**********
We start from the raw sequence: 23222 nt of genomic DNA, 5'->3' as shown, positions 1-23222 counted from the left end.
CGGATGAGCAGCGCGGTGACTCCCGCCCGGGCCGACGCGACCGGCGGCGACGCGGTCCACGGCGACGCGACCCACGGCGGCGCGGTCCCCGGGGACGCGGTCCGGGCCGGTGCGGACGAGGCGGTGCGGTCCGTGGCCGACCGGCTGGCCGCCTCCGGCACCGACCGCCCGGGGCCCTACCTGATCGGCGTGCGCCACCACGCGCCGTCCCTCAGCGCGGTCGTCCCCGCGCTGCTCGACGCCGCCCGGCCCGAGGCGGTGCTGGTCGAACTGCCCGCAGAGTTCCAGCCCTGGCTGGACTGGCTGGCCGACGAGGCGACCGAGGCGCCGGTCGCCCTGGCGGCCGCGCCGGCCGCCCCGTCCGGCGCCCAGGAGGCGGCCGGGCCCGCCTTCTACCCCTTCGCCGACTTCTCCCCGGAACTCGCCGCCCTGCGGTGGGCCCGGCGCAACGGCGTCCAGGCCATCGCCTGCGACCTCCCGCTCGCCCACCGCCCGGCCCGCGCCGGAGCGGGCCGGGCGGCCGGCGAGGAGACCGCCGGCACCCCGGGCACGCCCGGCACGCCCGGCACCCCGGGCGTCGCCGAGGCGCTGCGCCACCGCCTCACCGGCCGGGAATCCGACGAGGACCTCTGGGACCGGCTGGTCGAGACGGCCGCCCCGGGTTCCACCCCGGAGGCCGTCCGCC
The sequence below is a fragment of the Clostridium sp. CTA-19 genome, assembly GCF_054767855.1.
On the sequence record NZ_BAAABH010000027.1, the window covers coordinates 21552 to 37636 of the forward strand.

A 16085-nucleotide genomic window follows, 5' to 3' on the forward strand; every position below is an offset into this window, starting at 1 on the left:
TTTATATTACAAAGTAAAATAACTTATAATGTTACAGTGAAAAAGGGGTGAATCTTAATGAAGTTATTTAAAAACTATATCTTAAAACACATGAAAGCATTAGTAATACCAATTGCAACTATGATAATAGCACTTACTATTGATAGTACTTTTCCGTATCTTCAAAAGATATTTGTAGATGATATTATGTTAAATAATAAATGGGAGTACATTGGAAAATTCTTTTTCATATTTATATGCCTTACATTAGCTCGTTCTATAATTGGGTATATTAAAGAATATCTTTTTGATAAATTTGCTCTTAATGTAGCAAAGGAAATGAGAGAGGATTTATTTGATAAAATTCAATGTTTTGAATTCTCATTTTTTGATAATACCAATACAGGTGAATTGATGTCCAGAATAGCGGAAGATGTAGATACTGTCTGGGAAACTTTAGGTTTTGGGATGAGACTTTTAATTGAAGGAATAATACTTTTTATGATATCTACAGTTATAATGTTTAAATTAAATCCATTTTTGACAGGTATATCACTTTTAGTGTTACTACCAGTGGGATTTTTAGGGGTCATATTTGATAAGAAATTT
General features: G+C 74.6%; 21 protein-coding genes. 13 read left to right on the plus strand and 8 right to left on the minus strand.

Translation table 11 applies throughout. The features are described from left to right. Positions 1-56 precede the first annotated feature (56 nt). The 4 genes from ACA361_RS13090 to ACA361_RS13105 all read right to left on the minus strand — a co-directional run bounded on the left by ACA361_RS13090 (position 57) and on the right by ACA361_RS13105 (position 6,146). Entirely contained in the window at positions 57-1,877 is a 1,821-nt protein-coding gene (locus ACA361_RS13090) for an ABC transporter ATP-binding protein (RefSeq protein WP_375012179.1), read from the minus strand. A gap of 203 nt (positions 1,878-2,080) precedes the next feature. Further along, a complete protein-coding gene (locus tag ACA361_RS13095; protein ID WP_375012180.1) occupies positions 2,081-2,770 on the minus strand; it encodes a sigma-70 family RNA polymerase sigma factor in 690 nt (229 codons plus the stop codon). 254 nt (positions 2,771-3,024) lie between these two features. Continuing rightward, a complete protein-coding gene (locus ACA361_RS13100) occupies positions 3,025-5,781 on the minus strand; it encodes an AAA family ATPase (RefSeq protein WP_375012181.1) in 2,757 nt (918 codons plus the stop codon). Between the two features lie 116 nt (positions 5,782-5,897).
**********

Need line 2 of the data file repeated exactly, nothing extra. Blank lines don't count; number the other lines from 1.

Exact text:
CGGATGAGCAGCGCGGTGACTCCCGCCCGGGCCGACGCGACCGGCGGCGACGCGGTCCACGGCGACGCGACCCACGGCGGCGCGGTCCCCGGGGACGCGGTCCGGGCCGGTGCGGACGAGGCGGTGCGGTCCGTGGCCGACCGGCTGGCCGCCTCCGGCACCGACCGCCCGGGGCCCTACCTGATCGGCGTGCGCCACCACGCGCCGTCCCTCAGCGCGGTCGTCCCCGCGCTGCTCGACGCCGCCCGGCCCGAGGCGGTGCTGGTCGAACTGCCCGCAGAGTTCCAGCCCTGGCTGGACTGGCTGGCCGACGAGGCGACCGAGGCGCCGGTCGCCCTGGCGGCCGCGCCGGCCGCCCCGTCCGGCGCCCAGGAGGCGGCCGGGCCCGCCTTCTACCCCTTCGCCGACTTCTCCCCGGAACTCGCCGCCCTGCGGTGGGCCCGGCGCAACGGCGTCCAGGCCATCGCCTGCGACCTCCCGCTCGCCCACCGCCCGGCCCGCGCCGGAGCGGGCCGGGCGGCCGGCGAGGAGACCGCCGGCACCCCGGGCACGCCCGGCACGCCCGGCACCCCGGGCGTCGCCGAGGCGCTGCGCCACCGCCTCACCGGCCGGGAATCCGACGAGGACCTCTGGGACCGGCTGGTCGAGACGGCCGCCCCGGGTTCCACCCCGGAGGCCGTCCGCC